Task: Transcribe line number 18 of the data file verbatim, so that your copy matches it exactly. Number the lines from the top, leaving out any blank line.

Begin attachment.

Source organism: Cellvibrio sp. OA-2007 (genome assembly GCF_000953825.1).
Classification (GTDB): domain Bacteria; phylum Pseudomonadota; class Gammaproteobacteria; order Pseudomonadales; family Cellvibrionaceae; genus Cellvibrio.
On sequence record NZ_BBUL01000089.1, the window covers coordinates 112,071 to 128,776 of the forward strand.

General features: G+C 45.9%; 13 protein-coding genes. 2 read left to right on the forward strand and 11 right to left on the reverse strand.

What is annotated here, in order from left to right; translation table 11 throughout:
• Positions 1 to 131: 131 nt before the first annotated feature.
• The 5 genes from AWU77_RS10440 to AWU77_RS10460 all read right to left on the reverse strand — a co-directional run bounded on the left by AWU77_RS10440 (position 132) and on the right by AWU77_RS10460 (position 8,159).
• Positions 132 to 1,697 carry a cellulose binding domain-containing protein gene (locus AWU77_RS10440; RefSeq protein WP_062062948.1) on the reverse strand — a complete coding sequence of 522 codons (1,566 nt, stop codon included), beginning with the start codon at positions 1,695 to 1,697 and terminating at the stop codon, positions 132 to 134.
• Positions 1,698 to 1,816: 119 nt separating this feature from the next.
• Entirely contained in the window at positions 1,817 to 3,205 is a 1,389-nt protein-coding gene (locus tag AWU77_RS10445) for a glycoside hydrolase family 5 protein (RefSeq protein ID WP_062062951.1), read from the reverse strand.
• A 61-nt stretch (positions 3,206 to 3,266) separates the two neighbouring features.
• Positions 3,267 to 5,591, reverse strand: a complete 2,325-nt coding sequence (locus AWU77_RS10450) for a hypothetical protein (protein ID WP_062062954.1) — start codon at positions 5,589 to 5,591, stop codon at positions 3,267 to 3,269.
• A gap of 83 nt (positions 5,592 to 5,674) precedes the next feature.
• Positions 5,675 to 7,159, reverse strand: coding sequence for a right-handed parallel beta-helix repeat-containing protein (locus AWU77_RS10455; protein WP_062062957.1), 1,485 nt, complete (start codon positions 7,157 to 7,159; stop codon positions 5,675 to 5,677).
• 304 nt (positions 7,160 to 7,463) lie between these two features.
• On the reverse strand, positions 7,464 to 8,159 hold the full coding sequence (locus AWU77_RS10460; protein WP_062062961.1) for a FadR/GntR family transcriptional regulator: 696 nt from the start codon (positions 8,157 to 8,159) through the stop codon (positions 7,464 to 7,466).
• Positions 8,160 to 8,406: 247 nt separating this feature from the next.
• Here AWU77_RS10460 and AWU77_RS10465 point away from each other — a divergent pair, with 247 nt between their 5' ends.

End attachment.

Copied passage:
• Here AWU77_RS10460 and AWU77_RS10465 point away from each other — a divergent pair, with 247 nt between their 5' ends.